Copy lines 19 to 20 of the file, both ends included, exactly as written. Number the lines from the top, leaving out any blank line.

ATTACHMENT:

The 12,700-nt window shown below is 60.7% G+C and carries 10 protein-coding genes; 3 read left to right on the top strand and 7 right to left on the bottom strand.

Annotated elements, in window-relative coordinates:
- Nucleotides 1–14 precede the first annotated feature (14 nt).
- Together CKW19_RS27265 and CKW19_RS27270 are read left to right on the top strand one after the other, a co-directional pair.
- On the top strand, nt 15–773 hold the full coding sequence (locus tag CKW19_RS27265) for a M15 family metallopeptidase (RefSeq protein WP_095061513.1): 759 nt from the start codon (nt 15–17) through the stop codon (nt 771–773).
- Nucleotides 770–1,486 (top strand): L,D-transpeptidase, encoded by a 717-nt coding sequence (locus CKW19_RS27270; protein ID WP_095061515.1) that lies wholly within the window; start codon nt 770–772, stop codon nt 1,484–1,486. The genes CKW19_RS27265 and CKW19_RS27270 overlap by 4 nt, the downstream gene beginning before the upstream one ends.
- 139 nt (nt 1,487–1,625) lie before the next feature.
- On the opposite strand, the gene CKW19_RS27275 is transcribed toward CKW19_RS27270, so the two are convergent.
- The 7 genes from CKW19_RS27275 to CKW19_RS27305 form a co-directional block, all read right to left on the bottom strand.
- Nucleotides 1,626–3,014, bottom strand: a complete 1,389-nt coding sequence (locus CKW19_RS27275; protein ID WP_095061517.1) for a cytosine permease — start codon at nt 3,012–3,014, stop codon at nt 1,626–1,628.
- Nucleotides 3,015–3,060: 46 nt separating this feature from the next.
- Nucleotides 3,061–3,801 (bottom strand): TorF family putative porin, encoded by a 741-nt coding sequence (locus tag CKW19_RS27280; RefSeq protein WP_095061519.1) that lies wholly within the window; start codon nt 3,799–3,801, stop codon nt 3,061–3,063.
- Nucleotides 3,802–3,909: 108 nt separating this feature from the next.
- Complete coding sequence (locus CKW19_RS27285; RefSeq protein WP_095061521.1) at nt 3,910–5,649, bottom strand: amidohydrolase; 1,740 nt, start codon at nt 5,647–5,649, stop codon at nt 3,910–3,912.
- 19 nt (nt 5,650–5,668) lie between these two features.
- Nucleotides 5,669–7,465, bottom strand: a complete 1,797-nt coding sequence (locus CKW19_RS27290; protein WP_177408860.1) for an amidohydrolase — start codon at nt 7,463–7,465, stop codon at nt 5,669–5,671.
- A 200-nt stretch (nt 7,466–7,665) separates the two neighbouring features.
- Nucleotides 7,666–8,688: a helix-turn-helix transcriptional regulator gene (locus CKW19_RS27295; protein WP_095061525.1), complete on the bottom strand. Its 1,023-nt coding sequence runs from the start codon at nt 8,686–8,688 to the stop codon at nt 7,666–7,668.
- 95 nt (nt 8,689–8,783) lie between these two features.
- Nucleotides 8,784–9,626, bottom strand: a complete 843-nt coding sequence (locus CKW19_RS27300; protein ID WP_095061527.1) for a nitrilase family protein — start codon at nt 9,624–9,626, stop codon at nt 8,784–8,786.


- 95 nt (nt 8,689–8,783) lie between these two features.
- Nucleotides 8,784–9,626, bottom strand: a complete 843-nt coding sequence (locus CKW19_RS27300; protein ID WP_095061527.1) for a nitrilase family protein — start codon at nt 9,624–9,626, stop codon at nt 8,784–8,786.